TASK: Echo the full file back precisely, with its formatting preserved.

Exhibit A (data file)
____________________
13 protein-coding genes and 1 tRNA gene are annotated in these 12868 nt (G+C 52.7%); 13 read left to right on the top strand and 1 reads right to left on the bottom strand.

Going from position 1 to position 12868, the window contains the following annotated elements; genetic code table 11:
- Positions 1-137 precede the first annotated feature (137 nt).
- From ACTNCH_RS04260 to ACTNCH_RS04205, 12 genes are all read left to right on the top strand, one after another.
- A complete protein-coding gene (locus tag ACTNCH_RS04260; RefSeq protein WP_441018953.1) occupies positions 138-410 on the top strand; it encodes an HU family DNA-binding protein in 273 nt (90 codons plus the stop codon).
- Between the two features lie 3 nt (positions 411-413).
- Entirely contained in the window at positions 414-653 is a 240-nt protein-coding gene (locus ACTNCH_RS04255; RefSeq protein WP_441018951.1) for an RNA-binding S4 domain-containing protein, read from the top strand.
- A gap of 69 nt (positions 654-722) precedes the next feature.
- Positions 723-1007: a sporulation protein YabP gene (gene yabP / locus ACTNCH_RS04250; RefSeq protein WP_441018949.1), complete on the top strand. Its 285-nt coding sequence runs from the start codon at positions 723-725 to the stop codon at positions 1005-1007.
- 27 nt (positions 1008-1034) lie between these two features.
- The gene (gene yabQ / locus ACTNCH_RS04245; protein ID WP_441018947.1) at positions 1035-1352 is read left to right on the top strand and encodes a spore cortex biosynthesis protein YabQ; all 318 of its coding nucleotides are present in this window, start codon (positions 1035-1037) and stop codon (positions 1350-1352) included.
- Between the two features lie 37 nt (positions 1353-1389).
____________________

13 protein-coding genes and 1 tRNA gene are annotated in these 12868 nt (G+C 52.7%); 13 read left to right on the top strand and 1 reads right to left on the bottom strand.

Going from position 1 to position 12868, the window contains the following annotated elements; genetic code table 11:
- Positions 1-137 precede the first annotated feature (137 nt).
- From ACTNCH_RS04260 to ACTNCH_RS04205, 12 genes are all read left to right on the top strand, one after another.
- A complete protein-coding gene (locus tag ACTNCH_RS04260; RefSeq protein WP_441018953.1) occupies positions 138-410 on the top strand; it encodes an HU family DNA-binding protein in 273 nt (90 codons plus the stop codon).
- Between the two features lie 3 nt (positions 411-413).
- Entirely contained in the window at positions 414-653 is a 240-nt protein-coding gene (locus ACTNCH_RS04255; RefSeq protein WP_441018951.1) for an RNA-binding S4 domain-containing protein, read from the top strand.
- A gap of 69 nt (positions 654-722) precedes the next feature.
- Positions 723-1007: a sporulation protein YabP gene (gene yabP / locus ACTNCH_RS04250; RefSeq protein WP_441018949.1), complete on the top strand. Its 285-nt coding sequence runs from the start codon at positions 723-725 to the stop codon at positions 1005-1007.
- 27 nt (positions 1008-1034) lie between these two features.
- The gene (gene yabQ / locus ACTNCH_RS04245; protein ID WP_441018947.1) at positions 1035-1352 is read left to right on the top strand and encodes a spore cortex biosynthesis protein YabQ; all 318 of its coding nucleotides are present in this window, start codon (positions 1035-1037) and stop codon (positions 1350-1352) included.
- Between the two features lie 37 nt (positions 1353-1389).